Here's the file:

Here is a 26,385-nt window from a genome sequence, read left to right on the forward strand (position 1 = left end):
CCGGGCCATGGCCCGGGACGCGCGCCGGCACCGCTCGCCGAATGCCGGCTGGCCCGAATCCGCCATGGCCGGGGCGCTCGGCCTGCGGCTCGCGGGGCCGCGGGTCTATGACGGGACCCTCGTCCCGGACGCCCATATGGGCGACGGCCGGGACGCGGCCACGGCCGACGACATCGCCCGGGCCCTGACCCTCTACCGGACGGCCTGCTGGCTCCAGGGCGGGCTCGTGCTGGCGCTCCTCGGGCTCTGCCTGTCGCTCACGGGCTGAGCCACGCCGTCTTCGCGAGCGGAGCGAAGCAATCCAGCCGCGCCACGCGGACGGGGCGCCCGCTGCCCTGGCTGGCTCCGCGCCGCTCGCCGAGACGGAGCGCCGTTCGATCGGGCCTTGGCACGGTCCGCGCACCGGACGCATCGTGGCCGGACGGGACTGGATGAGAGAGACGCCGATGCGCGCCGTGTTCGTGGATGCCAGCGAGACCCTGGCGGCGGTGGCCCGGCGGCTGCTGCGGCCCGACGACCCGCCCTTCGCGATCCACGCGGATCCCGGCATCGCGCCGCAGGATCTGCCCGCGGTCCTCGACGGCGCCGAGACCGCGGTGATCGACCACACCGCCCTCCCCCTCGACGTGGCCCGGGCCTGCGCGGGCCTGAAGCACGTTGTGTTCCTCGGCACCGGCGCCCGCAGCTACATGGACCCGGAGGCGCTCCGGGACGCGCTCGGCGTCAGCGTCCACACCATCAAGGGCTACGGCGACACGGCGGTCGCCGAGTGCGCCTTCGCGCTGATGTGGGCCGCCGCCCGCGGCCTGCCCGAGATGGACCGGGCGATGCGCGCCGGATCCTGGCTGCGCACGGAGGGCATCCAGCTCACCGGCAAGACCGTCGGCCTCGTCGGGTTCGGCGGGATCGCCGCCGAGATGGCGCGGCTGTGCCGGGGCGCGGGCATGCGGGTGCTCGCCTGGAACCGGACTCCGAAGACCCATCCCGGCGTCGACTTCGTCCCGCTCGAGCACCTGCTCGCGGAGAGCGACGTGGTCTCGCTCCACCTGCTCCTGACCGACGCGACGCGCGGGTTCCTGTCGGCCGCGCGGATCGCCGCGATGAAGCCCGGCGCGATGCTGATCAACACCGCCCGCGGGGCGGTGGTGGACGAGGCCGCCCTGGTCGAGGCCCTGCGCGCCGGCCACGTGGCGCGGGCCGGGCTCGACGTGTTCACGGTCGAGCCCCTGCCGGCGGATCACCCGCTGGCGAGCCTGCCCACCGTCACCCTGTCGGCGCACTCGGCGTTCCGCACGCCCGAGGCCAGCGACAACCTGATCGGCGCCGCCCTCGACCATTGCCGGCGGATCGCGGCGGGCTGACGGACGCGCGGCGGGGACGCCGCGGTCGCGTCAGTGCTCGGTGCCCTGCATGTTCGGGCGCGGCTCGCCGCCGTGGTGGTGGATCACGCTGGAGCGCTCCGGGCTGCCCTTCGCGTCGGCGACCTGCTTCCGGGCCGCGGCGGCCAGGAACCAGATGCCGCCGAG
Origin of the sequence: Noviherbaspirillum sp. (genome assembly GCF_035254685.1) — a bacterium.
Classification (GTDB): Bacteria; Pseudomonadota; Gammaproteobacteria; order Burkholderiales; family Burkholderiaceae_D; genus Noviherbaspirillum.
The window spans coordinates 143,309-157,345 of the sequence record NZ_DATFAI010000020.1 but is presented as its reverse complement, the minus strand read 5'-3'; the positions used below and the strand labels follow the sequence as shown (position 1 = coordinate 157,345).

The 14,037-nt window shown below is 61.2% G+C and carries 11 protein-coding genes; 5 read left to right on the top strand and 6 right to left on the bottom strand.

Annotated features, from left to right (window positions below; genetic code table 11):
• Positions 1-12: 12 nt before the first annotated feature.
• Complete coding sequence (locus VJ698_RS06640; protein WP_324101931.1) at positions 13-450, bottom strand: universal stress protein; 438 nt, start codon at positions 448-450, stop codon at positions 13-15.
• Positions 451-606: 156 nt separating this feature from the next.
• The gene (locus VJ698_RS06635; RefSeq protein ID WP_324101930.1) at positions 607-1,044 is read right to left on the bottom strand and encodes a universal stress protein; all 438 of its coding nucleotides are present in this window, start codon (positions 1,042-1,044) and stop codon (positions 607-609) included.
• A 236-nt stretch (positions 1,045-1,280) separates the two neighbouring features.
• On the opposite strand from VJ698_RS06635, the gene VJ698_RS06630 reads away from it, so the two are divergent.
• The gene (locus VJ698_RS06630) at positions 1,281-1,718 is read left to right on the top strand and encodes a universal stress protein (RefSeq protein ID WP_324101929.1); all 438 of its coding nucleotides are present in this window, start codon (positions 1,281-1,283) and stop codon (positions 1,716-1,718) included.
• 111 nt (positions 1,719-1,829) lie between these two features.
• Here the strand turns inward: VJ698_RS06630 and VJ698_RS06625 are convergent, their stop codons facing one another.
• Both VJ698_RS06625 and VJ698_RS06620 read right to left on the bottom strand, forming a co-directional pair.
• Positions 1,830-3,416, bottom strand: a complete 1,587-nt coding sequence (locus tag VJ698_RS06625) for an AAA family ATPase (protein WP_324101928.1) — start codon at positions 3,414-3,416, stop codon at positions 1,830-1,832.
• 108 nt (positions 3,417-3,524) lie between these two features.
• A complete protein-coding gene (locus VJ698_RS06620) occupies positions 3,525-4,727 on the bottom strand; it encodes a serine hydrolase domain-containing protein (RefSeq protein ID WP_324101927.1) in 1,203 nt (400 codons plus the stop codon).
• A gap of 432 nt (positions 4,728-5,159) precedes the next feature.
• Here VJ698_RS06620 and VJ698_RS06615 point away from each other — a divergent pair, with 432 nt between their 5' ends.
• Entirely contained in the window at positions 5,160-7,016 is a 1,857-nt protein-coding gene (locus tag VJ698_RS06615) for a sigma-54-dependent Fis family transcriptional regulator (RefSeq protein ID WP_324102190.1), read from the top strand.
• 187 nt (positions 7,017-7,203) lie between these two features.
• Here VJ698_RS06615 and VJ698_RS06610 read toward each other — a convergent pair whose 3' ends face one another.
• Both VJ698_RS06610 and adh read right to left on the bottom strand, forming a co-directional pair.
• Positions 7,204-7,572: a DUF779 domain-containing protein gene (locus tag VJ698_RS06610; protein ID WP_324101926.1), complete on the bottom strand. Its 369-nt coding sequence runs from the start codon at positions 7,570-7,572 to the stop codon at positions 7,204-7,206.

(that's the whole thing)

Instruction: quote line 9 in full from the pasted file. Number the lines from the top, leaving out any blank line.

• Complete coding sequence (locus VJ698_RS06640; protein WP_324101931.1) at positions 13-450, bottom strand: universal stress protein; 438 nt, start codon at positions 448-450, stop codon at positions 13-15.